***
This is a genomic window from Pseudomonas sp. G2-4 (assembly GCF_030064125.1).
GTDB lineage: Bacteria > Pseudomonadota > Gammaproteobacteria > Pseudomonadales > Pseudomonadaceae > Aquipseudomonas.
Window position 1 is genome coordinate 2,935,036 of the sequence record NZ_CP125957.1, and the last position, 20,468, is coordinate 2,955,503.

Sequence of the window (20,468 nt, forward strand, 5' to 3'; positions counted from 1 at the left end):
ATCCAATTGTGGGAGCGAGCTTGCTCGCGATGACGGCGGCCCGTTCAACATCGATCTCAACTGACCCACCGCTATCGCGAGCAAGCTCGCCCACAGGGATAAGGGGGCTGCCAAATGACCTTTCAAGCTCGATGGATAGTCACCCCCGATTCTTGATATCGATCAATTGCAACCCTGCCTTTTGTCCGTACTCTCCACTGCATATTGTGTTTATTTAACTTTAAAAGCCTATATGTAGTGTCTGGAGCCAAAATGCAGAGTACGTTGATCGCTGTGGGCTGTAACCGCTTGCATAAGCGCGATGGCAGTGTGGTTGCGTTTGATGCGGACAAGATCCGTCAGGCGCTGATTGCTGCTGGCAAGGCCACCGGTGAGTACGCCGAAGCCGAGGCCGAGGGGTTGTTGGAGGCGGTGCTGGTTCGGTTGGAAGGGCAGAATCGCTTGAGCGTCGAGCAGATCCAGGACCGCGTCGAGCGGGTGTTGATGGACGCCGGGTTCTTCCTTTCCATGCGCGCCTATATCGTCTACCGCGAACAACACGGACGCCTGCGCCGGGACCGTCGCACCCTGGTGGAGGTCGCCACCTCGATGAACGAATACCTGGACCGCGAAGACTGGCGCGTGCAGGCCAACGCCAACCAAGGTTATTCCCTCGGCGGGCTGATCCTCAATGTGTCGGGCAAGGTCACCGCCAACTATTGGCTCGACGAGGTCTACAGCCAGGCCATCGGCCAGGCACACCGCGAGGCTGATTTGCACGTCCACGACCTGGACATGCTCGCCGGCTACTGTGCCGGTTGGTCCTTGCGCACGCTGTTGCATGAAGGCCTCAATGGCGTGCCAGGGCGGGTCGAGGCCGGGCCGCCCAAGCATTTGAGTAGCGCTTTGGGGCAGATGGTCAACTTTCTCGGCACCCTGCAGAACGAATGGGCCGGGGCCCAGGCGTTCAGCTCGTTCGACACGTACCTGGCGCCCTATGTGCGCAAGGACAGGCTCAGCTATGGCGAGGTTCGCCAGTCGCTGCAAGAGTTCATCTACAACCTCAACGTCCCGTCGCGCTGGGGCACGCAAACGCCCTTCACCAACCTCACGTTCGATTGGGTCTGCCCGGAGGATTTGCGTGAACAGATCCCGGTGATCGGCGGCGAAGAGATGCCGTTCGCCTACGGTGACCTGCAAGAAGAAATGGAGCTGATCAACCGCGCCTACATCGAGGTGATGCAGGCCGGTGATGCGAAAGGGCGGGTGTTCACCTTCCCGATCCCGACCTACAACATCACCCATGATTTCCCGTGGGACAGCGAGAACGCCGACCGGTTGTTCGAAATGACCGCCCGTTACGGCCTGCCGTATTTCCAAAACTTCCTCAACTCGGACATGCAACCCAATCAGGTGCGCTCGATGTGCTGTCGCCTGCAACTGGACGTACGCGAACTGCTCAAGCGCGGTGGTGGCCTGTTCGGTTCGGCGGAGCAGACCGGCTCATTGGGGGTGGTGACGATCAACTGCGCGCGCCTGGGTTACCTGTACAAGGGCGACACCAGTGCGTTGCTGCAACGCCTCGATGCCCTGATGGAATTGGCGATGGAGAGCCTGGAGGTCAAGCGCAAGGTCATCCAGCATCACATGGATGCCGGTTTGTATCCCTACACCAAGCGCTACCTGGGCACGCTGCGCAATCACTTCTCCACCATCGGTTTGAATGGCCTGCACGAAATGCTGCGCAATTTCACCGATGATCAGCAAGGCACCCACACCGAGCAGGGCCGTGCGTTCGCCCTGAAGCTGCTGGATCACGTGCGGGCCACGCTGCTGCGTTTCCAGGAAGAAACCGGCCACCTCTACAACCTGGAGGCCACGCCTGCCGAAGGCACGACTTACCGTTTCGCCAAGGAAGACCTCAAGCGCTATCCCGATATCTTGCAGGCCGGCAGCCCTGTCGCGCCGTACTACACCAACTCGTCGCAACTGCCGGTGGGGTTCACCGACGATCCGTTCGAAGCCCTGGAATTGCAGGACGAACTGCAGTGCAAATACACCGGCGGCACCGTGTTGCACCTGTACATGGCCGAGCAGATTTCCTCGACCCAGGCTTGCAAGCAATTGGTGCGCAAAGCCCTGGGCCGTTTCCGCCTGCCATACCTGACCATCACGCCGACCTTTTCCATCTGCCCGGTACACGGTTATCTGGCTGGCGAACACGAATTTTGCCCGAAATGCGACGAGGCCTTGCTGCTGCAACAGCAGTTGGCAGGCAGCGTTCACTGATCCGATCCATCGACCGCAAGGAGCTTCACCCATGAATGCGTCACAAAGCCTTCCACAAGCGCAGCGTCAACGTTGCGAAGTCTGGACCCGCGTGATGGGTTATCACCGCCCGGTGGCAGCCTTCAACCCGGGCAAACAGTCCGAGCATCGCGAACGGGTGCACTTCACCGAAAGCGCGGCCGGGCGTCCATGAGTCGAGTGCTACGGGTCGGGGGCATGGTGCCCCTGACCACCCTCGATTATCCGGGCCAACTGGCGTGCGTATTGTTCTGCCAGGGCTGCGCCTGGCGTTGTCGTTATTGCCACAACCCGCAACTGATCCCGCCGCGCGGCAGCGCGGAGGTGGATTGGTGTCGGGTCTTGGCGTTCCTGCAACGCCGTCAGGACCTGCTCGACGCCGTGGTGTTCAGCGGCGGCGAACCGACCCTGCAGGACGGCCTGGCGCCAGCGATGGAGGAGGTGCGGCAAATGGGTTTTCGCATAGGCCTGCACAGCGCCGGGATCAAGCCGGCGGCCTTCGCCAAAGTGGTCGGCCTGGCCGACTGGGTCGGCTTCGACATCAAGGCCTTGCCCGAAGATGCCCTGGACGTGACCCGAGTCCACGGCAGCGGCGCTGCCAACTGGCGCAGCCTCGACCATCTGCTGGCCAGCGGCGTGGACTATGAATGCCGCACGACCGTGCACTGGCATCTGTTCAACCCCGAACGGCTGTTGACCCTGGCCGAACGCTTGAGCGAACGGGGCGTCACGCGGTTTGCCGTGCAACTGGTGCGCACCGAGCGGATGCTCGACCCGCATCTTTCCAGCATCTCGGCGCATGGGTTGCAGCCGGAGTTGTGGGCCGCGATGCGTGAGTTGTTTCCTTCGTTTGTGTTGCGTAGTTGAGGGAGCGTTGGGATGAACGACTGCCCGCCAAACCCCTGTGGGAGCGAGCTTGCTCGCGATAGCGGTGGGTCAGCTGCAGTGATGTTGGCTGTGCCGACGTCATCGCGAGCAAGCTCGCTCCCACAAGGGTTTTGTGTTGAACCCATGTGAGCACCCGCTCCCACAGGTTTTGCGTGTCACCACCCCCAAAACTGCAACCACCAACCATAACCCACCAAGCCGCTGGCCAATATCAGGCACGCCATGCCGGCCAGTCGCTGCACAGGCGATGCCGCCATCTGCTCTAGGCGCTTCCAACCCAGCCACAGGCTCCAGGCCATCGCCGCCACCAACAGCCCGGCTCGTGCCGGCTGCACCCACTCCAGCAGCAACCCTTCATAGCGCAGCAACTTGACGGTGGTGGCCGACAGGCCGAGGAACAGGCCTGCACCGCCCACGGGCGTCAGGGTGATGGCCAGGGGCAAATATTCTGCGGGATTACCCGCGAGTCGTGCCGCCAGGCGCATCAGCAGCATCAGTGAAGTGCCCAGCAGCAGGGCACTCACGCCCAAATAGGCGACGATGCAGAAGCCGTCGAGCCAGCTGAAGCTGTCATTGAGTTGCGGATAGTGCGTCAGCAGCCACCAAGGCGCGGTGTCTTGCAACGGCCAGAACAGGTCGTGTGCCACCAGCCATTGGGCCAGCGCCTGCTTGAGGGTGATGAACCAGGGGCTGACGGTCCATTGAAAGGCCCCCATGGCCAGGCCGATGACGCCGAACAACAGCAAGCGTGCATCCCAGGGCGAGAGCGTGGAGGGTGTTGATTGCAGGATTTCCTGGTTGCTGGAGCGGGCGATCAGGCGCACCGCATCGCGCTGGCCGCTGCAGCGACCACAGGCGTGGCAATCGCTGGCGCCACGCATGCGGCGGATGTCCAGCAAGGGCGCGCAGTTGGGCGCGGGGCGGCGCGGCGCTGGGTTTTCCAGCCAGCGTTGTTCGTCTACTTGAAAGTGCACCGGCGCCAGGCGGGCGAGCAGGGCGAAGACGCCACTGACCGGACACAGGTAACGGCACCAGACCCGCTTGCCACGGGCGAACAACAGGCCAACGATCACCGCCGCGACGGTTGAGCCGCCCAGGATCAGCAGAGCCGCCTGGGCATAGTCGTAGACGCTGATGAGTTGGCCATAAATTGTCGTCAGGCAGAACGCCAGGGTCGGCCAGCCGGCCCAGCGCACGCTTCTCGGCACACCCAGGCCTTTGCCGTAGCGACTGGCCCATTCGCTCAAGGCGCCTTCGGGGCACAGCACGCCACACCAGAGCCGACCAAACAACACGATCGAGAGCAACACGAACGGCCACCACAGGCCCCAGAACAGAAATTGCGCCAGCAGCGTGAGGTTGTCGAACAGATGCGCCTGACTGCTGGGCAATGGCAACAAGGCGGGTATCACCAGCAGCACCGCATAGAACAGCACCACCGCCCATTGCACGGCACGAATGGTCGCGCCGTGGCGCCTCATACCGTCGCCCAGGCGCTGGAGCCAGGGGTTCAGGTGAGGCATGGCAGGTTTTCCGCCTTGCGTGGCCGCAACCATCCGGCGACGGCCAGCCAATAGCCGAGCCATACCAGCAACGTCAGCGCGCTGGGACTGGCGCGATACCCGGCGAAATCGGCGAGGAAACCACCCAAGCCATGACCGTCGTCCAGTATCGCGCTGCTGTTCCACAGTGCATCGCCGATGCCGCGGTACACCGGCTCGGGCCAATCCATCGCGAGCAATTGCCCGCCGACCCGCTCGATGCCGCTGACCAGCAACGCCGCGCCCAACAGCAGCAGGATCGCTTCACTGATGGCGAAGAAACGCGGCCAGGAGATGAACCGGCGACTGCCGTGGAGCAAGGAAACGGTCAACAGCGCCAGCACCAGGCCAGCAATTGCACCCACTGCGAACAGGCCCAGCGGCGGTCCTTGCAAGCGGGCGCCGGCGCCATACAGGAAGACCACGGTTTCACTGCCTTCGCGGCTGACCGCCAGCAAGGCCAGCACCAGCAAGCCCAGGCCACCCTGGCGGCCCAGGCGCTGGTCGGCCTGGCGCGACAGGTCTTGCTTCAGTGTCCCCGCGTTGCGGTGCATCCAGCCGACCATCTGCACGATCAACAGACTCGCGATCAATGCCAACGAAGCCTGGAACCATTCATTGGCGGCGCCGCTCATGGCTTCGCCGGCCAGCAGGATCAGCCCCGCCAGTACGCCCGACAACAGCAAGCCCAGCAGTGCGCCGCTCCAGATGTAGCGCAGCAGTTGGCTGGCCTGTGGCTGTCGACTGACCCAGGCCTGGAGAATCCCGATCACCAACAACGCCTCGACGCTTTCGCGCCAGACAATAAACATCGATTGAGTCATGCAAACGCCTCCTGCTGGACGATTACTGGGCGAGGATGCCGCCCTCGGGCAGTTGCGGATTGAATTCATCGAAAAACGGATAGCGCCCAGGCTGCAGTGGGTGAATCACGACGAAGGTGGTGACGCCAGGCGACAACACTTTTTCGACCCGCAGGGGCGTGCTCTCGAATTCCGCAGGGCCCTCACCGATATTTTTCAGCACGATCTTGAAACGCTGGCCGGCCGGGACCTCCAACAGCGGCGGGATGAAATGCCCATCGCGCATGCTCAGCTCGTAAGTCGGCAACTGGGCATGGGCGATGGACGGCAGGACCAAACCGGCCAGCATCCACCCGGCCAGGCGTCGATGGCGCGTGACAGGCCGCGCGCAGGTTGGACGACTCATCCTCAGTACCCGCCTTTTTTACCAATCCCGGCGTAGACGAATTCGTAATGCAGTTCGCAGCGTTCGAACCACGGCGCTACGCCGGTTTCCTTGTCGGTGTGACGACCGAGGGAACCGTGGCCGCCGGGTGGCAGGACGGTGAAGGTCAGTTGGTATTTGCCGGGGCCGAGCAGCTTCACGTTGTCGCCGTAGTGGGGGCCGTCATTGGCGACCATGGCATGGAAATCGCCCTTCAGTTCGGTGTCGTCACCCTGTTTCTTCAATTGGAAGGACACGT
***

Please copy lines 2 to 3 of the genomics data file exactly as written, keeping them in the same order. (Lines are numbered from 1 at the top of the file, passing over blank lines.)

GTDB lineage: Bacteria > Pseudomonadota > Gammaproteobacteria > Pseudomonadales > Pseudomonadaceae > Aquipseudomonas.
Window position 1 is genome coordinate 2,935,036 of the sequence record NZ_CP125957.1, and the last position, 20,468, is coordinate 2,955,503.